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As you may know in Britain there is a new direct to consumer genetic testing service, Living DNA. Debbie Kennett has a post up where she talks about how it works and why it’s different. For now it is British focused, and leverages haplotype-based methods with the PoBI database to give really fine-grained analysis to their customers on those sceptered isles.
Brought to you by the same people who brought you FineStructure, this is a major offering in this space.
But there’s a more general issue I want to comment on. In the video accompanying the website, one of the presenters states that people are “very surprised how admixed” humans are. This depends on scale.
Let’s start at a time, 0. In the short term you are not very admixed usually. Outside of the Americans and other settler societies admixture is not common on the scale of recent generations. But as you go further back, you become quite admixed. E.g., The Geography of Recent Genetic Ancestry across Europe showed lots of admixture on 1,000 year scales within Europe. David Reich’s lab has shown lots of admixture between very diverged populations on a 5,000 year scale. But as you go further back the ‘admixture’ gets lower and lower, and at some point you hit the species barrier, and you see the same genealogies coalescing again and again through the bottleneck.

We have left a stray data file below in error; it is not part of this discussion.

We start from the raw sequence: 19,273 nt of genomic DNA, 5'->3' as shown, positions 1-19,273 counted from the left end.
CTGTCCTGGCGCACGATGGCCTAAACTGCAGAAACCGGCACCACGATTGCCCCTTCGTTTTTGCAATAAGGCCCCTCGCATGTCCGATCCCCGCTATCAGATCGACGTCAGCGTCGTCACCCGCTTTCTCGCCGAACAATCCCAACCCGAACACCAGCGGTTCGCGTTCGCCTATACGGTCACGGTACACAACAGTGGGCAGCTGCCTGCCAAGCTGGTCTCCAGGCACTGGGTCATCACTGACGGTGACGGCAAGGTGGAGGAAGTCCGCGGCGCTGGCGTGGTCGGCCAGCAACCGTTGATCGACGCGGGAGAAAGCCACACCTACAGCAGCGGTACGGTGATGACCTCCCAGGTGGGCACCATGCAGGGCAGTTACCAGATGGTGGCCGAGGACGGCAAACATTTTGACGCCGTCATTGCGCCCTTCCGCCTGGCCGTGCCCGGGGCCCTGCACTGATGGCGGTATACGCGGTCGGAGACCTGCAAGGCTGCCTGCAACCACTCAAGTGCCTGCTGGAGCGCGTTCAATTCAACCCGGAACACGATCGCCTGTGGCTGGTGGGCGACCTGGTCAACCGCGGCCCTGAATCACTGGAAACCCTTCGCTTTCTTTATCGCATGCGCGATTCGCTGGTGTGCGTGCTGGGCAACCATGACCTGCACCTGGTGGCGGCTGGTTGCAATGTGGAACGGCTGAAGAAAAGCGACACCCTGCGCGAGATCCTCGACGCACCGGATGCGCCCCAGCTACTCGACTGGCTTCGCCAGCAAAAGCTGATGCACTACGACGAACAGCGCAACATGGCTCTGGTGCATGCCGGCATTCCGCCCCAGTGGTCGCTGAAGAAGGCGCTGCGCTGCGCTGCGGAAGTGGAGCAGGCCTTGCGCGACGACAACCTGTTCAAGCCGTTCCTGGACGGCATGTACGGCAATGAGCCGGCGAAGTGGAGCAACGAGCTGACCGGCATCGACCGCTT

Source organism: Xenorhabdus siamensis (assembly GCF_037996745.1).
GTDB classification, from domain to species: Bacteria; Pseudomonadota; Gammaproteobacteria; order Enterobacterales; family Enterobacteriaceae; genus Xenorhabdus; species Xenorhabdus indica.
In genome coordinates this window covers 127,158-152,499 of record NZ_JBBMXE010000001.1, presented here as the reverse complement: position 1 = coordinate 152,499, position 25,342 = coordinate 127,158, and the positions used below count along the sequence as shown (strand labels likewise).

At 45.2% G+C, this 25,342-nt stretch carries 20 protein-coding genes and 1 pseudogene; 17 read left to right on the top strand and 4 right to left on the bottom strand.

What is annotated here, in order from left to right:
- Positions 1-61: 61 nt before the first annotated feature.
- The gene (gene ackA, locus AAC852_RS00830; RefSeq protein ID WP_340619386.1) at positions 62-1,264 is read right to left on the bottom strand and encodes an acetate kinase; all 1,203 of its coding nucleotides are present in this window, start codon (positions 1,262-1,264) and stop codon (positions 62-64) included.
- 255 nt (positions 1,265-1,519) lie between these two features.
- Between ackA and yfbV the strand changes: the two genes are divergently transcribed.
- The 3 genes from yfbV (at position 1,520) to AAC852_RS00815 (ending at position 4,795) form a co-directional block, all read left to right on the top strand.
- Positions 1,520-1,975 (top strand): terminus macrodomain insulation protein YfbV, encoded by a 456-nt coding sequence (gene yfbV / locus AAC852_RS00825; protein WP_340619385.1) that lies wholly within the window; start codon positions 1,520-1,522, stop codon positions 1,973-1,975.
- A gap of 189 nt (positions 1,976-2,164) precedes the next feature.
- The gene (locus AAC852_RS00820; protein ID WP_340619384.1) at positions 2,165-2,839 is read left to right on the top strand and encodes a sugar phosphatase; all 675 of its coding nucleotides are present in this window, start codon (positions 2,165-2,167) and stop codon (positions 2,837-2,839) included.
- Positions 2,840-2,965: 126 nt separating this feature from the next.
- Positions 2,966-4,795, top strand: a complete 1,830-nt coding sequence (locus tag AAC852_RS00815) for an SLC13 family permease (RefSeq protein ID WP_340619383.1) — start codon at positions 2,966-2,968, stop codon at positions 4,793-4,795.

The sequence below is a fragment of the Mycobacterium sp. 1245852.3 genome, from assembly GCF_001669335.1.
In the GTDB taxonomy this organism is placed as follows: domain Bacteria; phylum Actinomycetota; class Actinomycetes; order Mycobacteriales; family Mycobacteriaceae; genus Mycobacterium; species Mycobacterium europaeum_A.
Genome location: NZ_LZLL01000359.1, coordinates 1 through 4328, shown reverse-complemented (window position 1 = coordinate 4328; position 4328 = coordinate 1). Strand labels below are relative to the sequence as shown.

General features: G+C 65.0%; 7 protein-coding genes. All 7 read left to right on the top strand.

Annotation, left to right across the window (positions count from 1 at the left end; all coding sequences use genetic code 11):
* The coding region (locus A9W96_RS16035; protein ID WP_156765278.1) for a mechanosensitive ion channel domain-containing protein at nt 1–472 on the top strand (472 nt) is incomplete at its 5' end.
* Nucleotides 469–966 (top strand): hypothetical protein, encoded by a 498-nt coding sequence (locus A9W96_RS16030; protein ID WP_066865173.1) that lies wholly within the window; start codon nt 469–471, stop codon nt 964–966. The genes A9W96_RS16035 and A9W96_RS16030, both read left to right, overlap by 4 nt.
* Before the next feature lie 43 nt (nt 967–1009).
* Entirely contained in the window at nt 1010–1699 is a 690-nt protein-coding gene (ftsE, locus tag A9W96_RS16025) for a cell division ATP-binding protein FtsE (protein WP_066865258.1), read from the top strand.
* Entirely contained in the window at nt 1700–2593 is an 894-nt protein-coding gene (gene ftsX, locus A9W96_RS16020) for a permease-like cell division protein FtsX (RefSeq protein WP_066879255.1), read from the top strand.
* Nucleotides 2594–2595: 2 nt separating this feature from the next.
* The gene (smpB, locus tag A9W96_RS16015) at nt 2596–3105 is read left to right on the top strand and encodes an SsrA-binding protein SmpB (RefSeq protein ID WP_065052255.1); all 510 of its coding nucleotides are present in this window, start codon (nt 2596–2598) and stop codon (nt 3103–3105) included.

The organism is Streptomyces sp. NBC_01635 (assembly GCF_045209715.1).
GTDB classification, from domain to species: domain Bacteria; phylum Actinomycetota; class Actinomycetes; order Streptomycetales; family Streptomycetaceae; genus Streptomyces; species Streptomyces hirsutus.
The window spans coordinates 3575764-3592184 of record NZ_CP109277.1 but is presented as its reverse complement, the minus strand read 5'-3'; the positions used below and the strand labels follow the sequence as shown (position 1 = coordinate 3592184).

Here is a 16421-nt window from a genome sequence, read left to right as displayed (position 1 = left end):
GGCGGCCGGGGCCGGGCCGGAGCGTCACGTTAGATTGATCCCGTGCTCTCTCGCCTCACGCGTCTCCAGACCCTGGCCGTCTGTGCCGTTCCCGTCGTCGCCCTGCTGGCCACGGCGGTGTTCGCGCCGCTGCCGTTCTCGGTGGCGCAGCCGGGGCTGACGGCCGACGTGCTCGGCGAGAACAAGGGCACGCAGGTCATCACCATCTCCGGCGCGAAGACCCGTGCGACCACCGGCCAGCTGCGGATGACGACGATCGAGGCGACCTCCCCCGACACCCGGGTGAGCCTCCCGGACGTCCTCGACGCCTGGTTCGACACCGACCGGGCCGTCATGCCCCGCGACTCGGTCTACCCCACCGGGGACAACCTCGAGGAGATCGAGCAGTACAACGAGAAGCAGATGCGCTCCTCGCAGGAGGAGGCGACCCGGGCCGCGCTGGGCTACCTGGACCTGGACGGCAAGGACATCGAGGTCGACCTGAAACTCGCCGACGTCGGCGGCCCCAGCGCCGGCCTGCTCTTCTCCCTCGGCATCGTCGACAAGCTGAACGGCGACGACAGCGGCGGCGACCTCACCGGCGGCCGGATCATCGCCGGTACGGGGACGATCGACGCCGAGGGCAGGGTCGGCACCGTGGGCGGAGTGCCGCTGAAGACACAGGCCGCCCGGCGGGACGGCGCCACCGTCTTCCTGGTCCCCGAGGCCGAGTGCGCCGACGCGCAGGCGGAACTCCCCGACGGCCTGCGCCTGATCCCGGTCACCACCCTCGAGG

Now, look at space. As distance is ~0 you’ll see lots of admixture. But as you push further and further away, the admixture drops. At some point the admixture is quite boring. Ergo, all the “you are 100% European” results from DTC companies.
The two dimensions look quite different. Admixture increases as you go further back in time…until it doesn’t. You’re hitting the “species” taxonomical barrier. In terms of space, admixture decreases the further you go away from your focal point of interest.